Archive for Australia

ABC in Svalbard [update]

Posted in Mountains, Statistics, Travel, University life with tags , , , , , , , , , , , , , , on December 16, 2020 by xi'an

Even though no one can tell at this stage who will be allowed to travel to Svalbard mid April 2021, we are keeping the workshop to physically take place as planned in Longyearbyen. With at least a group of volunteers made of researchers from Oslo (since at the current time, travel between mainland Norway and Svalbard is authorised). The conference room reservation has been confirmed yesterday and there are a few hotel rooms pre-booked through Hurtigrutensvlabard.com. Anyone planning to attend just need to (i) register on the workshop webpage, (ii) book an hotel room for the duration of the workshop (or more)., and (iii) reserve a plane ticket as there are not that many flights planned.

Obviously this option should only attract a few brave souls (from nearby countries). We are thus running at the same time three mirror workshops in Brisbane (QUT), Coventry (University of Warwick), and Grenoble (IMAG & INRIA). Except for Warwick, where the current pandemic restrictions do not allow for a workshop to take place, the mirror workshops will take place in university buildings and be face-to-face (with video connections as well). Julyan Arbel has set-up a mirror webpage as well. With a (free) registration deadline of 31 March, the workshop being open to all who can attend. Hopefully enough of us will gather here or there to keep up with the spirit of the earlier ABC workshops. (To make the mirror places truly ABCesque, it should have been set in A as Autrans rather than Grenoble!)

computing Bayes 2.0

Posted in Books, Statistics, University life with tags , , , , , , , , , , , on December 11, 2020 by xi'an

Our survey paper on “computing Bayes“, written with my friends Gael Martin [who led this project most efficiently!] and David Frazier, has now been revised and resubmitted, the new version being now available on arXiv. Recognising that the entire range of the literature cannot be encompassed within a single review, esp. wrt the theoretical advances made on MCMC, the revised version is more focussed on the approximative solutions (when considering MCMC as “exact”!). As put by one of the referees [which were all very supportive of the paper], “the authors are very brave. To cover in a review paper the computational methods for Bayesian inference is indeed a monumental task and in a way an hopeless one”. This is the opportunity to congratulate Gael on her election to the Academy of Social Sciences of Australia last month. (Along with her colleague from Monash, Rob Hyndman.)

Data Science & Machine Learning book free for download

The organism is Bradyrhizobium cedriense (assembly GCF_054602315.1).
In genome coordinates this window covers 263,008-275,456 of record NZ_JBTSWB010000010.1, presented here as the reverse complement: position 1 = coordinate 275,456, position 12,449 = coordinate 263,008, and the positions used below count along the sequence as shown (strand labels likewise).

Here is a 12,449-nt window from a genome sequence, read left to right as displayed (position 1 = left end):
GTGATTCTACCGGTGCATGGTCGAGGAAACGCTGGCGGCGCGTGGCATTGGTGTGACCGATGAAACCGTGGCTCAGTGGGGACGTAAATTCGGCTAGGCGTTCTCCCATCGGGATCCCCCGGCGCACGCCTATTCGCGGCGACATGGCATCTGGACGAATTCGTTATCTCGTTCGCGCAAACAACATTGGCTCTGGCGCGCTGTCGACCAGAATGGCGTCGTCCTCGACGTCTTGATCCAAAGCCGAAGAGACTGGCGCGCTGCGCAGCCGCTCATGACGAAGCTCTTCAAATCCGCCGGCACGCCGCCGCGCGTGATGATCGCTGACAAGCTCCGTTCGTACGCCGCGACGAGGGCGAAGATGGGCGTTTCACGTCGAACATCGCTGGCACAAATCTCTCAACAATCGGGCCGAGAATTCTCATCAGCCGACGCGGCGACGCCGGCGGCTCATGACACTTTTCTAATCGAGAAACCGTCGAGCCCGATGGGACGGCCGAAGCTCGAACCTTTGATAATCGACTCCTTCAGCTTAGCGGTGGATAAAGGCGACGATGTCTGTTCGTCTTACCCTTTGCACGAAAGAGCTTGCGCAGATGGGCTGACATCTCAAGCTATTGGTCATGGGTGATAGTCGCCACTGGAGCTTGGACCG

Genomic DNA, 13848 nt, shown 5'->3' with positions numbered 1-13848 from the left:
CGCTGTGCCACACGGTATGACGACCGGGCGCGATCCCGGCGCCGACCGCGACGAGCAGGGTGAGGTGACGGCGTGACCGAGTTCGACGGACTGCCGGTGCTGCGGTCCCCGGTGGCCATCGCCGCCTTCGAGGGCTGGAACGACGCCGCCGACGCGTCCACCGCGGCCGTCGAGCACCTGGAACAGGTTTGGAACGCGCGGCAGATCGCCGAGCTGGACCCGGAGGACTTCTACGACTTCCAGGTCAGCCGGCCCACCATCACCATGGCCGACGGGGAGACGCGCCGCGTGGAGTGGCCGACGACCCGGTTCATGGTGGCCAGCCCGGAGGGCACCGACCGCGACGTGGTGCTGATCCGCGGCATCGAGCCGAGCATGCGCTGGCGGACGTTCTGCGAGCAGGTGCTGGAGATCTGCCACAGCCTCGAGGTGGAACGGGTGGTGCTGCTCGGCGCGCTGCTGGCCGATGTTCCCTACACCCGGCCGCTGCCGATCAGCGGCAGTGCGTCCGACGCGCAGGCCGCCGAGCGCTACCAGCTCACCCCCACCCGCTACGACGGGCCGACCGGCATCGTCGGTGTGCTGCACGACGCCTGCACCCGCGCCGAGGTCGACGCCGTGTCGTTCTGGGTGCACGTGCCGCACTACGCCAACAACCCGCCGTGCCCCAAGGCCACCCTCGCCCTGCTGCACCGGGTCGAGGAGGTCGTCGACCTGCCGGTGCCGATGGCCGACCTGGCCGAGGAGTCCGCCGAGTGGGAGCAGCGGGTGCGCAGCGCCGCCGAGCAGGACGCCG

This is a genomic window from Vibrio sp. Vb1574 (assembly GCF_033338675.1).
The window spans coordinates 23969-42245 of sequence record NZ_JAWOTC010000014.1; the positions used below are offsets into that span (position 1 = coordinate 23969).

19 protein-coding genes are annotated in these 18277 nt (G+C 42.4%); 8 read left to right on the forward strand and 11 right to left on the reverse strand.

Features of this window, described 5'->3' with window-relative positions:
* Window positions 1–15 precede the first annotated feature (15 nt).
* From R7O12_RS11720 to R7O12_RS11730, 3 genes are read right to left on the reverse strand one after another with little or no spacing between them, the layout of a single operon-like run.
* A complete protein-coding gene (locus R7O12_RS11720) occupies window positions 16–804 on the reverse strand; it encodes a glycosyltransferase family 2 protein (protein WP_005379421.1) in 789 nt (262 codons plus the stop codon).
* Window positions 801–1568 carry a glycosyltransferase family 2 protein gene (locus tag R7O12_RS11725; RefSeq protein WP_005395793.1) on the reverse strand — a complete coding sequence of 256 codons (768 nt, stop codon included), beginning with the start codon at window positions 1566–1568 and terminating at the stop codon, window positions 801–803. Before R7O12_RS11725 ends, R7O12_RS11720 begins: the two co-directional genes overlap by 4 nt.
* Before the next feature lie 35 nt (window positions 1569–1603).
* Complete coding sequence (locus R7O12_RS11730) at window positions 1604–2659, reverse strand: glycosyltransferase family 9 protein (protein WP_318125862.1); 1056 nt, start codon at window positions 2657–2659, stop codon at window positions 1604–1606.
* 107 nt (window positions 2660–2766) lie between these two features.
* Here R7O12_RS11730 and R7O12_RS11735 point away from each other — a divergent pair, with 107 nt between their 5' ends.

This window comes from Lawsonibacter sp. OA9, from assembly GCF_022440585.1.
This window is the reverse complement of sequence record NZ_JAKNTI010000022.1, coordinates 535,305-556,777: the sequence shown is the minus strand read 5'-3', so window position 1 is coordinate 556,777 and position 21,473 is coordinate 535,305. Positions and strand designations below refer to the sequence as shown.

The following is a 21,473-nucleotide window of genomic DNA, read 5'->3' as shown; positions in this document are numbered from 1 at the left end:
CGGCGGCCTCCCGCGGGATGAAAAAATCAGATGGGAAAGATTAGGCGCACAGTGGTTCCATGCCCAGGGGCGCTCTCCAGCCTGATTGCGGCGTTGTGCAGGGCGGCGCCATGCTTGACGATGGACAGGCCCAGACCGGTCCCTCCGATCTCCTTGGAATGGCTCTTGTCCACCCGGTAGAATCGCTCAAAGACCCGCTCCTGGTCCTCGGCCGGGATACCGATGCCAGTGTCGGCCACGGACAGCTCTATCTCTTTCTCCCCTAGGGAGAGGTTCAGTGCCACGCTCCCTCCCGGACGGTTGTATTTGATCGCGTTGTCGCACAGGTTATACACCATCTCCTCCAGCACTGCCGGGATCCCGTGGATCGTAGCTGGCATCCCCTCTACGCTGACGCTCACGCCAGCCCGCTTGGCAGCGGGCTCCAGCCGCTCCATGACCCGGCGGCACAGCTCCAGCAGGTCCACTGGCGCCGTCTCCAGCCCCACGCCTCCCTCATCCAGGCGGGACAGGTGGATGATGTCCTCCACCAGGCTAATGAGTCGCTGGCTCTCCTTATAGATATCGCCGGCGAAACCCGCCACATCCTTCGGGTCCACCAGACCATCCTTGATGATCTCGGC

Posted in Statistics with tags , , , , , , , on November 30, 2020 by xi'an

David Frazier’s talk on One World ABC seminar tomorrow [watch for the time!]

Posted in pictures, Statistics, Travel, University life with tags , , , , , , , , , on October 14, 2020 by xi'an

My friend and coauthor from Melbourne is giving the One World ABC seminar tomorrow. He will be talking at 10:30 UK time, 11:30 Brussels time, and 20:30 Melbourne time! On Robust and Efficient Approximate Bayesian Computation: A Minimum Distance Approach. Be on time!

Approximate Bayesian analysis of (un)conditional copulas [webinar]

Posted in Books, pictures, Statistics, University life with tags , , , , , , , , , on September 17, 2020 by xi'an

The Algorithms & Computationally Intensive Inference seminar (access by request) will virtually resume this week in Warwick U on Friday, 18 Sept., at noon (UK time, ie +1GMT) with a talk by (my coauthor and former PhD student) Clara Grazian (now at UNSW), talking about approximate Bayes for copulas:

Many proposals are now available to model complex data, in particular thanks to the recent advances in computational methodologies and algorithms which allow to work with complicated likelihood function in a reasonable amount of time. However, it is, in general, difficult to analyse data characterized by complicated forms of dependence. Copula models have been introduced as probabilistic tools to describe a multivariate random vector via the marginal distributions and a copula function which captures the dependence structure among the vector components, thanks to the Sklar’s theorem, which states that any d-dimensional absolutely continuous density can be uniquely represented as the product of the marginal distributions and the copula function. Major areas of application include econometrics, hydrological engineering, biomedical science, signal processing and finance. Bayesian methods to analyse copula models tend to be computational intensive or to rely on the choice of a particular copula function, in particular because methods of model selection are not yet fully developed in this setting. We will present a general method to estimate some specific quantities of interest of a generic copula by adopting an approximate Bayesian approach based on an approximation of the likelihood function. Our approach is general, in the sense that it could be adapted both to parametric and nonparametric modelling of the marginal distributions and can be generalised in presence of covariates. It also allow to avoid the definition of the copula function. The class of algorithms proposed allows the researcher to model the joint distribution of a random vector in two separate steps: first the marginal distributions and, then, a copula function which captures the dependence structure among the vector components.